Montgomery firefighters’ salaries find a great boon in overtime, raising taxpayer concern

Troy Lipp, a Montgomery County fire captain at Station 31 in North Potomac, earned $209,840 last year — more than County Executive Isiah Leggett ($180,250) and then-Fire Chief Richard R. Bowers Jr. ($190,000) and just a bit less than Police Chief J. Thomas Manger ($216,603).

That’s because Lipp collected more than $92,000 in overtime, nearly doubling his base salary of $117,570. Six of his fellow captains also hit the $200,000 mark in 2012. Of the 94 county employees who made more than $40,000 in overtime last year, 80 were firefighters, according to county records.

Graphic

Thirteen firefighters in particular worked a lot of overtime in 2012, collectively earning $1.1 million in overtime pay.
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Thirteen firefighters in particular worked a lot of overtime in 2012, collectively earning $1.1 million in overtime pay.

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Montgomery’s fire department is an overtime machine, consuming 34 percent of the county’s total overtime hours, according to a recent study by the County Council’s Office of Legislative Oversight. The agency will spend a projected $16.9 million for this fiscal year, $3.7 million over budget.

A series of underlying factors drive overtime, including staff shortages and the department’s traditional 24-hours-on, 48-hours-off schedule that some cities are trying to scrap. There are also benefits in the union contract that allow firefighters to earn overtime even during pay periods when they take sick leave or are on vacation. Altogether, the numerous factors raise questions about whether county taxpayers are footing an excessive premium for fire safety.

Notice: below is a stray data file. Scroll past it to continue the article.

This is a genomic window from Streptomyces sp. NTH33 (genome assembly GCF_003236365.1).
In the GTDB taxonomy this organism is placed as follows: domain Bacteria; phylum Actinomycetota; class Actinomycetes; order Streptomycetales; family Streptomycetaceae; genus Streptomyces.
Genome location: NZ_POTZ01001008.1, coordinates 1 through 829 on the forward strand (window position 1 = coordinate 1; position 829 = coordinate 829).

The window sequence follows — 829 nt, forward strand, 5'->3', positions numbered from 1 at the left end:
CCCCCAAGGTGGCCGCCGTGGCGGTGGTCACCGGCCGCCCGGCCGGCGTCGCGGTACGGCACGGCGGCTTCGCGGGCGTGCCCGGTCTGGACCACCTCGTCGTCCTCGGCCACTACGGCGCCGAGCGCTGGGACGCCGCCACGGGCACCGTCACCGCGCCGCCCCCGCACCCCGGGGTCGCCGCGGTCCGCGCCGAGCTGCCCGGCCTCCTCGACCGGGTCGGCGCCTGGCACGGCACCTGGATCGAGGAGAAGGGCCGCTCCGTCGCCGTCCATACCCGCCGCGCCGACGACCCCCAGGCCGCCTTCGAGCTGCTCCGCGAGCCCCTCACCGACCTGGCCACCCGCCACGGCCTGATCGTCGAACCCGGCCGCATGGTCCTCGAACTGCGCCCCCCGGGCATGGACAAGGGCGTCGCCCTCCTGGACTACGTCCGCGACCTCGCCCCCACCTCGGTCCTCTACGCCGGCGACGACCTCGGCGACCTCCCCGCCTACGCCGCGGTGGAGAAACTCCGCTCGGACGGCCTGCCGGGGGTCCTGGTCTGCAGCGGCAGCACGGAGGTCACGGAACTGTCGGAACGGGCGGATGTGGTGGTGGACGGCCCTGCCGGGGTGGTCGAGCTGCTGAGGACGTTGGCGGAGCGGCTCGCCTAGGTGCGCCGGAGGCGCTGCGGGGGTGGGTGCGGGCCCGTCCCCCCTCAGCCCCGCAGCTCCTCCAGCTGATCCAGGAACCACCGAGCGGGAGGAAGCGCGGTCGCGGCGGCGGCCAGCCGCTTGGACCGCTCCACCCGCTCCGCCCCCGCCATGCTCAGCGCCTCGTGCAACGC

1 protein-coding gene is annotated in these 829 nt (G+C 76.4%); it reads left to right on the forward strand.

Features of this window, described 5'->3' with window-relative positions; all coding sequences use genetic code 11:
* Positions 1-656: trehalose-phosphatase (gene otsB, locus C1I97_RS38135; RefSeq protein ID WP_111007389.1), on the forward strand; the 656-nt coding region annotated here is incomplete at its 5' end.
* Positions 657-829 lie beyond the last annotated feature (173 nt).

“This is why people in the private sector look at the public sector and ask, ‘How do you get away with it?’ ” said council member Valerie Ervin (D-Silver Spring).

County officials say it is cheaper to pay overtime than hire new firefighters who come with costly health and pension benefits. The heavy overtime also reflects budget cuts that forced the department to go three years — from 2009 to 2012 — without a recruiting class. The absence of new firefighters, combined with retirements and other attrition, have thinned the service’s ranks from 1,305 in 2010 to 1,200 today.

“You cut budgets, you don’t hire — this is what happens,” said Capt. Raymond Sanchez, who earned $210,845 working at Station 7 on Connecticut Avenue in Chevy Chase.

Fire overtime in Montgomery has totaled between $12 million and $16 million annually over the last six years, averaging about 8 to 10 percent of the agency’s total personnel costs.

Overtime is a major expense for many big city and suburban departments. Fairfax County, with 1,400 career firefighters, paid out $16.7 million in fiscal 2012. In the District last year, 25 Fire and Emergency Medical Services employees, many of them mechanics, combined to earn more than $1 million in overtime. Pittsburgh Controller Michael Lamb called his city’s $10.8 million overtime tab in 2010 “out of control.” In 2011, a San Francisco fire lieutenant made $221,000 in overtime, propelling his gross income to $363,000.

In Montgomery, fire commanders said this is the cost of running an emergency service that must be staffed at all hours of the day and have enough personnel in stations to safely operate trucks and other vehicles.